| Results|| |
Baseline characteristics of the patients and caregivers
The demographic characteristics of the patients and their informal caregivers are presented in [Table 1]. A total of 284 patients were approached and 239 patients were recruited by the study team over a study period of 8 months for possible study participation during their visit to the preoperative admission clinic prior to their surgical procedure. The preoperative questionnaire was completed by 98.8% of patients, and the postoperative follow-up questionnaire was completed by 94.2% of patients; 75% of informal caregivers completed the postoperative follow-up questionnaire. The mean age of patients was 66.0 ± 11.4 years, and 62.8% were over the age of 65 years. Females constituted 57% of patients. Out of 239 patients, 54.4% of the patients underwent total knee arthroplasty and 45.6% underwent total hip arthroplasty.
Patients' preoperative needs/expectations and postoperative satisfaction
Questions relating to perceived adequacy of preoperative information in meeting patient needs and expectations, and postoperative satisfaction related to coping were evaluated using a 5-point Likert scale in four areas of potential concern: the recovery process, postoperative pain management, postoperative medications to be taken, and management of side effects or postoperative complications [Table 2]. Postoperative satisfaction scores (mean score = 4.19 ± 0.2) were higher than preoperative needs/expectation scores (mean score = 3.45 ± 0.4) among patients undergoing both hip and knee surgical procedures. This seems to indicate that patients were able to cope better than they felt they would be able to, when asked before surgery.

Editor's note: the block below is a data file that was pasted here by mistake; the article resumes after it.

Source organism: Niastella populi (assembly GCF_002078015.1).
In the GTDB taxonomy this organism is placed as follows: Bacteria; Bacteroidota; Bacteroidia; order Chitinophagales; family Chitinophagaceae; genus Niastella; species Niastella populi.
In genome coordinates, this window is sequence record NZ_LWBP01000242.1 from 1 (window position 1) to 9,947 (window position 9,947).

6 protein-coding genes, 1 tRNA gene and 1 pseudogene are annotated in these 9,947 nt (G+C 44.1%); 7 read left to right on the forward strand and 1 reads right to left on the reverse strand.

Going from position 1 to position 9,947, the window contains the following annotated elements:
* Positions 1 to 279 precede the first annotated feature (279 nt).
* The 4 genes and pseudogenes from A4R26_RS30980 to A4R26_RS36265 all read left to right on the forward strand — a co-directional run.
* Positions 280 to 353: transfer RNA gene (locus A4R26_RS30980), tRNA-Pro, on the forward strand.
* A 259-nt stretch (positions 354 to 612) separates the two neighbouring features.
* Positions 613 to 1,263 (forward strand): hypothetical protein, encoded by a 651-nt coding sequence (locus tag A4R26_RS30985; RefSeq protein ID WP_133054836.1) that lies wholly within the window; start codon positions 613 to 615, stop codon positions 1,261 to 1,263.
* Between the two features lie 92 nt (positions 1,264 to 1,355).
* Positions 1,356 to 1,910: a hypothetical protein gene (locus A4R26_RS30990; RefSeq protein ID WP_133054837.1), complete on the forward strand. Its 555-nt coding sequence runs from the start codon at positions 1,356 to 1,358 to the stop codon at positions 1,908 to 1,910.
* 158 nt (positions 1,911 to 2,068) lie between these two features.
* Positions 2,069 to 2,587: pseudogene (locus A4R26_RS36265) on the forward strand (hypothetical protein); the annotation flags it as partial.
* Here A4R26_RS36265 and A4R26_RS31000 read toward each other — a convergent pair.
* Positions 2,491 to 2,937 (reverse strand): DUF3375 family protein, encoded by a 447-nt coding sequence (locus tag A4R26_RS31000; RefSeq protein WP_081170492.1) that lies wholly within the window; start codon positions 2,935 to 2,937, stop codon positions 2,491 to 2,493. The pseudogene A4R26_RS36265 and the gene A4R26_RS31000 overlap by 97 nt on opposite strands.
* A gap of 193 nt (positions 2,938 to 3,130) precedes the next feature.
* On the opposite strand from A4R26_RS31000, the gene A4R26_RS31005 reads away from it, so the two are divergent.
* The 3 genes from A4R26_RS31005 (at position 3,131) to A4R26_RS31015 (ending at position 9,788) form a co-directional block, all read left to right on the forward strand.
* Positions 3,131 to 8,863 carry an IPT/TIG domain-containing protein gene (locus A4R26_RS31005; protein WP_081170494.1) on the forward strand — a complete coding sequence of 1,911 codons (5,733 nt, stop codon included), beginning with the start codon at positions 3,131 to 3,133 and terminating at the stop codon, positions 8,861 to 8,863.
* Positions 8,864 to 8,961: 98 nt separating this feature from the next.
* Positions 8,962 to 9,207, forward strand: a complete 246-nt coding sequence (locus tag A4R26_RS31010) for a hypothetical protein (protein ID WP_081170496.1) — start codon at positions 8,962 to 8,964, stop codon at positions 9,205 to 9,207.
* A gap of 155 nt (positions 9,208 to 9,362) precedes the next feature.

|Table 2: Patients' preoperative needs/expectations and postoperative satisfaction|
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Analysis of the following subdomains were conducted for both preoperative needs/expectations and postoperative satisfaction: perioperative medication, postoperative pain management, recovery process, side effects and complications. [Table 2] shows perioperative medication management to have the highest mean score for both preoperative needs/expectations (4.15 ± 0.5) and postoperative satisfaction (4.43 ± 0.6). This suggests that patients felt well informed by information on medication management provided to them before surgery, and subsequently, their scores showed they were satisfied with their ability to manage their medication in the postoperative period. For all the other subdomains and individual subscales, patients indicated only adequate understanding before surgery but interestingly showed a higher satisfaction in the postoperative period, indicating they were better prepared to cope with the recovery process than they felt they had been prior to surgery. With this baseline perioperative experience, approximately half of the patients (51.5%) preferred to go home early or on the day after surgery.
Patients' preoperative needs/expectations and postoperative satisfaction by age, sex, and surgical procedure